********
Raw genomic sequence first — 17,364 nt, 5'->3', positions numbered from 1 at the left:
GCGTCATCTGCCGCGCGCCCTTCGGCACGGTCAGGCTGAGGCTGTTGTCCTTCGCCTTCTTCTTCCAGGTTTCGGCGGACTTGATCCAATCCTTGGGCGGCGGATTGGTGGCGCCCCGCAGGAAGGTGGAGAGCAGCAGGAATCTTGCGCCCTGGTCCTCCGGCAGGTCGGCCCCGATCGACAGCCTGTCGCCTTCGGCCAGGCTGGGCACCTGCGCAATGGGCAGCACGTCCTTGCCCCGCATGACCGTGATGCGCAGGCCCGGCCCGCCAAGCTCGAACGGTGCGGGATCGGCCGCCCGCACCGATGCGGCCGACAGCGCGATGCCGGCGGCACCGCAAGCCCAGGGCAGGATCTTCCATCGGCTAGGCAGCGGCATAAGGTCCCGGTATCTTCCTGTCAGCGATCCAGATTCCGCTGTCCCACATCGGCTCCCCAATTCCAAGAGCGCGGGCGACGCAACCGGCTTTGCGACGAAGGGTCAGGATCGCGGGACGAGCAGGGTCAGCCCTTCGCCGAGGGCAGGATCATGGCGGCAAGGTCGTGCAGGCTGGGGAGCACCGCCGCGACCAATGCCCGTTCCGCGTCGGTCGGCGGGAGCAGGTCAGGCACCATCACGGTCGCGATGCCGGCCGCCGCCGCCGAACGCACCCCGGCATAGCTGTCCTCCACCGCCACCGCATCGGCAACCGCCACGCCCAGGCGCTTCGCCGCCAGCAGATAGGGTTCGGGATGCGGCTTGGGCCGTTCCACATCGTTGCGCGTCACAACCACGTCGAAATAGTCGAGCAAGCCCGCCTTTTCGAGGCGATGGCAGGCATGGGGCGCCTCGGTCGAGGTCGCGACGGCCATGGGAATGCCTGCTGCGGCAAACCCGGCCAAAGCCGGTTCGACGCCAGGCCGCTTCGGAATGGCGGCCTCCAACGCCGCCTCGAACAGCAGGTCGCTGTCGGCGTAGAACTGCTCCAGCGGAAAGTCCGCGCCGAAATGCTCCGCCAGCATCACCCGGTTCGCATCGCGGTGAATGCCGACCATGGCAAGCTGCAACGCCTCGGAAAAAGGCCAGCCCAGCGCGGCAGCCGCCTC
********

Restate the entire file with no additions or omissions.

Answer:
Raw genomic sequence first — 17,364 nt, 5'->3', positions numbered from 1 at the left:
GCGTCATCTGCCGCGCGCCCTTCGGCACGGTCAGGCTGAGGCTGTTGTCCTTCGCCTTCTTCTTCCAGGTTTCGGCGGACTTGATCCAATCCTTGGGCGGCGGATTGGTGGCGCCCCGCAGGAAGGTGGAGAGCAGCAGGAATCTTGCGCCCTGGTCCTCCGGCAGGTCGGCCCCGATCGACAGCCTGTCGCCTTCGGCCAGGCTGGGCACCTGCGCAATGGGCAGCACGTCCTTGCCCCGCATGACCGTGATGCGCAGGCCCGGCCCGCCAAGCTCGAACGGTGCGGGATCGGCCGCCCGCACCGATGCGGCCGACAGCGCGATGCCGGCGGCACCGCAAGCCCAGGGCAGGATCTTCCATCGGCTAGGCAGCGGCATAAGGTCCCGGTATCTTCCTGTCAGCGATCCAGATTCCGCTGTCCCACATCGGCTCCCCAATTCCAAGAGCGCGGGCGACGCAACCGGCTTTGCGACGAAGGGTCAGGATCGCGGGACGAGCAGGGTCAGCCCTTCGCCGAGGGCAGGATCATGGCGGCAAGGTCGTGCAGGCTGGGGAGCACCGCCGCGACCAATGCCCGTTCCGCGTCGGTCGGCGGGAGCAGGTCAGGCACCATCACGGTCGCGATGCCGGCCGCCGCCGCCGAACGCACCCCGGCATAGCTGTCCTCCACCGCCACCGCATCGGCAACCGCCACGCCCAGGCGCTTCGCCGCCAGCAGATAGGGTTCGGGATGCGGCTTGGGCCGTTCCACATCGTTGCGCGTCACAACCACGTCGAAATAGTCGAGCAAGCCCGCCTTTTCGAGGCGATGGCAGGCATGGGGCGCCTCGGTCGAGGTCGCGACGGCCATGGGAATGCCTGCTGCGGCAAACCCGGCCAAAGCCGGTTCGACGCCAGGCCGCTTCGGAATGGCGGCCTCCAACGCCGCCTCGAACAGCAGGTCGCTGTCGGCGTAGAACTGCTCCAGCGGAAAGTCCGCGCCGAAATGCTCCGCCAGCATCACCCGGTTCGCATCGCGGTGAATGCCGACCATGGCAAGCTGCAACGCCTCGGAAAAAGGCCAGCCCAGCGCGGCAGCCGCCTC